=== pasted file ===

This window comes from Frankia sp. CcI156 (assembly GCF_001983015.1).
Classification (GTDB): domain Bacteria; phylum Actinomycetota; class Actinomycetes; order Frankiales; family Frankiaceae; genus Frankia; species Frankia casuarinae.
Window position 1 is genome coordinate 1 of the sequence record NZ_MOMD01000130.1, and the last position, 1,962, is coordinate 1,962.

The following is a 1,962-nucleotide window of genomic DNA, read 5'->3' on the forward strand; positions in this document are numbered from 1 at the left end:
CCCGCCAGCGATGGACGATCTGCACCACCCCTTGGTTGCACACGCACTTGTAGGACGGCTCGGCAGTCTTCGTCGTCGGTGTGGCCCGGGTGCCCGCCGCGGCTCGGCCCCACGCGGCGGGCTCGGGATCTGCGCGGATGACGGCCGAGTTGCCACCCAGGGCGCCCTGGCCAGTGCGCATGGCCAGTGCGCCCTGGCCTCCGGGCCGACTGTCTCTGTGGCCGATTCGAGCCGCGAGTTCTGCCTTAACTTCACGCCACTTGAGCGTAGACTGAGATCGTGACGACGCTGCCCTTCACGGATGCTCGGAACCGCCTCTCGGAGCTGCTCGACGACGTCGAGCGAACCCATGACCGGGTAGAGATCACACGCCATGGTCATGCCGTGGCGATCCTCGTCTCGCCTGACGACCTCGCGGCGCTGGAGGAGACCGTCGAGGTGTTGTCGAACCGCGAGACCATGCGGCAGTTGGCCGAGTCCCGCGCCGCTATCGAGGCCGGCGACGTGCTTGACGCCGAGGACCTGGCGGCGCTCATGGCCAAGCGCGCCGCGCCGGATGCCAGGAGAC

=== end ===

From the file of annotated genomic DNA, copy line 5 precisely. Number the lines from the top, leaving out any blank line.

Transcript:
CCCGCCAGCGATGGACGATCTGCACCACCCCTTGGTTGCACACGCACTTGTAGGACGGCTCGGCAGTCTTCGTCGTCGGTGTGGCCCGGGTGCCCGCCGCGGCTCGGCCCCACGCGGCGGGCTCGGGATCTGCGCGGATGACGGCCGAGTTGCCACCCAGGGCGCCCTGGCCAGTGCGCATGGCCAGTGCGCCCTGGCCTCCGGGCCGACTGTCTCTGTGGCCGATTCGAGCCGCGAGTTCTGCCTTAACTTCACGCCACTTGAGCGTAGACTGAGATCGTGACGACGCTGCCCTTCACGGATGCTCGGAACCGCCTCTCGGAGCTGCTCGACGACGTCGAGCGAACCCATGACCGGGTAGAGATCACACGCCATGGTCATGCCGTGGCGATCCTCGTCTCGCCTGACGACCTCGCGGCGCTGGAGGAGACCGTCGAGGTGTTGTCGAACCGCGAGACCATGCGGCAGTTGGCCGAGTCCCGCGCCGCTATCGAGGCCGGCGACGTGCTTGACGCCGAGGACCTGGCGGCGCTCATGGCCAAGCGCGCCGCGCCGGATGCCAGGAGAC